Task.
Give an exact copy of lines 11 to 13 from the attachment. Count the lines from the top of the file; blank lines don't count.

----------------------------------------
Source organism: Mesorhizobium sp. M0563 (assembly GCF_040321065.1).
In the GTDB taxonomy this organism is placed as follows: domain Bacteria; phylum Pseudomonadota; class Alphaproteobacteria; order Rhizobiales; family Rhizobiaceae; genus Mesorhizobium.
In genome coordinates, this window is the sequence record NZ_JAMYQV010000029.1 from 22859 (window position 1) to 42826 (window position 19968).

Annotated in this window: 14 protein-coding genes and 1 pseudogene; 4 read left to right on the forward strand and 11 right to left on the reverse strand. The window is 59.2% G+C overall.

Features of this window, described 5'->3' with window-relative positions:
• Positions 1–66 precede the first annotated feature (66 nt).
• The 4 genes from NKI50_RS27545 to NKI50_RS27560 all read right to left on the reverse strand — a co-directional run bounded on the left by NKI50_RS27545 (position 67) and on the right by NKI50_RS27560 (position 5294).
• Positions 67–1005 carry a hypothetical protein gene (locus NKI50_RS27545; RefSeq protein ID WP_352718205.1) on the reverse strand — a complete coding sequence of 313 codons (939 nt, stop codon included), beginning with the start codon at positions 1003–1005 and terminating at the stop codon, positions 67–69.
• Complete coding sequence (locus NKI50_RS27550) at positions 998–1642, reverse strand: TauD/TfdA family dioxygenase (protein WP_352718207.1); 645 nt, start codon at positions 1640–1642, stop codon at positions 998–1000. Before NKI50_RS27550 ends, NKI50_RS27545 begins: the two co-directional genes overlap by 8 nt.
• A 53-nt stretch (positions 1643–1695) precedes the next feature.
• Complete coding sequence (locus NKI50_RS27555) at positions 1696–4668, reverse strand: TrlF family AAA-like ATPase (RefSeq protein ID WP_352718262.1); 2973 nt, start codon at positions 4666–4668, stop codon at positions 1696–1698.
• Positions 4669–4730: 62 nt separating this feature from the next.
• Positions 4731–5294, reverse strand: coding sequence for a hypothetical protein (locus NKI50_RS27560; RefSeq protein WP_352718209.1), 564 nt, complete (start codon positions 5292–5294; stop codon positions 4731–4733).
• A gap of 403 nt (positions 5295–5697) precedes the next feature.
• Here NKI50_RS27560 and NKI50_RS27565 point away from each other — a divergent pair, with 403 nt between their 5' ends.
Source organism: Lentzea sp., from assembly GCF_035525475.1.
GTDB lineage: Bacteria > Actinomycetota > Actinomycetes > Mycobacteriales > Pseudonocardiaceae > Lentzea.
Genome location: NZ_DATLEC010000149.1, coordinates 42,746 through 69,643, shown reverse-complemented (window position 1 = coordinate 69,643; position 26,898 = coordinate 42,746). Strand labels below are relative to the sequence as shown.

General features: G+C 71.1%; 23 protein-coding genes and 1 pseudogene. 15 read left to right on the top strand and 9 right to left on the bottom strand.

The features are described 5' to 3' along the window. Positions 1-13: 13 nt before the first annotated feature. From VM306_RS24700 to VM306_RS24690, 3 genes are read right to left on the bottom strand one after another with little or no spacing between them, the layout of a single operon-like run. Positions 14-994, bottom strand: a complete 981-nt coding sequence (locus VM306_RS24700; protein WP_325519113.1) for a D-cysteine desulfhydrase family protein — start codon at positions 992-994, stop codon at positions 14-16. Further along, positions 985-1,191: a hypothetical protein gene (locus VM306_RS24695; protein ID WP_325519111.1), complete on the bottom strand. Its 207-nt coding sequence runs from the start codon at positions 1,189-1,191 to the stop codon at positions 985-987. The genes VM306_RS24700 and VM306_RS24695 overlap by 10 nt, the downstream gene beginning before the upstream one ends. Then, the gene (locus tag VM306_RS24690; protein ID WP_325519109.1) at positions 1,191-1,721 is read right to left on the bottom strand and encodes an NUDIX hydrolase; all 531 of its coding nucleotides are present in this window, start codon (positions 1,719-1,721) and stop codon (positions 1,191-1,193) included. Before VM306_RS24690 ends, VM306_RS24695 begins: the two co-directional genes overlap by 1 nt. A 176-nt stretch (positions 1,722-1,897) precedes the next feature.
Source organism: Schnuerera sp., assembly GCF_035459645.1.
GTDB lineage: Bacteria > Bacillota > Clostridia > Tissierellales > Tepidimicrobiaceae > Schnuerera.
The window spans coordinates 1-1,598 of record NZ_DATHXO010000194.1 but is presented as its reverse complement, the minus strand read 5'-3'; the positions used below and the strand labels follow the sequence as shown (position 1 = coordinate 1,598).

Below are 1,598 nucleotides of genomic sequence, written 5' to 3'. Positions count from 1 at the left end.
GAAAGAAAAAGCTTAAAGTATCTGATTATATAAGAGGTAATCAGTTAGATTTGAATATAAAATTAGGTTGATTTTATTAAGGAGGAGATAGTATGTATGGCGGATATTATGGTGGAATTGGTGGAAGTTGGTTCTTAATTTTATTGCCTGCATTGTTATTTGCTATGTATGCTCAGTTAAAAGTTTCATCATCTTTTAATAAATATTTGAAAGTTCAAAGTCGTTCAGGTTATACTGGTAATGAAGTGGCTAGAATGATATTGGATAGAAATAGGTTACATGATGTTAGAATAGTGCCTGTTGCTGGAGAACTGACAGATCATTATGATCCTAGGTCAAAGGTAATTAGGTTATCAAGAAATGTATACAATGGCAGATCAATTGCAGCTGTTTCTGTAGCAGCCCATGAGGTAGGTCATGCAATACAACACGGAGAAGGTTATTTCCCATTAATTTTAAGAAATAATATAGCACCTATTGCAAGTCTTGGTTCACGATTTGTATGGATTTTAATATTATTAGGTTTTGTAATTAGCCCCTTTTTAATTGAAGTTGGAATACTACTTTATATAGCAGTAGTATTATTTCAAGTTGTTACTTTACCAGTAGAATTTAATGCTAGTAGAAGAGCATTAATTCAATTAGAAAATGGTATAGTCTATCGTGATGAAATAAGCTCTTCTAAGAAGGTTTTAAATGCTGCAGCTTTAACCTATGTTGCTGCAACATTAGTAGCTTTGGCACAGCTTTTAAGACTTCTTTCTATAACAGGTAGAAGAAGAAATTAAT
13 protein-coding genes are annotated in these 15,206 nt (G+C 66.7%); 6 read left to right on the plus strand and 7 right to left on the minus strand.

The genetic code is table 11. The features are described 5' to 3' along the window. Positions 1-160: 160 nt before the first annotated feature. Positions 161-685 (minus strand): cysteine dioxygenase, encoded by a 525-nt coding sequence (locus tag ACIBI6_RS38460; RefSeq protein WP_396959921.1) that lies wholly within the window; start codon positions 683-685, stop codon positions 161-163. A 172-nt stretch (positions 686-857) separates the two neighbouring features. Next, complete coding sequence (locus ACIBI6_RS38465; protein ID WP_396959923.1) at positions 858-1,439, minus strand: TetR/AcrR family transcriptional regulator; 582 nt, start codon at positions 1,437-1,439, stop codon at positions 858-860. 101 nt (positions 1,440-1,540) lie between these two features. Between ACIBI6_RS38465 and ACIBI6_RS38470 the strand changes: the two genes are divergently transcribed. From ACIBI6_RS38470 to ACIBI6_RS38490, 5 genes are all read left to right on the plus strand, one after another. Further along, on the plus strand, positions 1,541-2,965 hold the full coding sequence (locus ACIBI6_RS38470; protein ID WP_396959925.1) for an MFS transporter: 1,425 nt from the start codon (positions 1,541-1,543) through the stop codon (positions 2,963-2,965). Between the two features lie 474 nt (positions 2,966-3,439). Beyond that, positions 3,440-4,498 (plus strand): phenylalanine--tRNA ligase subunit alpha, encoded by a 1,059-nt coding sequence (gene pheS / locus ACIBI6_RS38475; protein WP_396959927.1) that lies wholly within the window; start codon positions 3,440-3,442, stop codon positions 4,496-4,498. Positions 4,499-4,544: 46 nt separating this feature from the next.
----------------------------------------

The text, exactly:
• Complete coding sequence (locus NKI50_RS27555) at positions 1696–4668, reverse strand: TrlF family AAA-like ATPase (RefSeq protein ID WP_352718262.1); 2973 nt, start codon at positions 4666–4668, stop codon at positions 1696–1698.
• Positions 4669–4730: 62 nt separating this feature from the next.
• Positions 4731–5294, reverse strand: coding sequence for a hypothetical protein (locus NKI50_RS27560; RefSeq protein WP_352718209.1), 564 nt, complete (start codon positions 5292–5294; stop codon positions 4731–4733).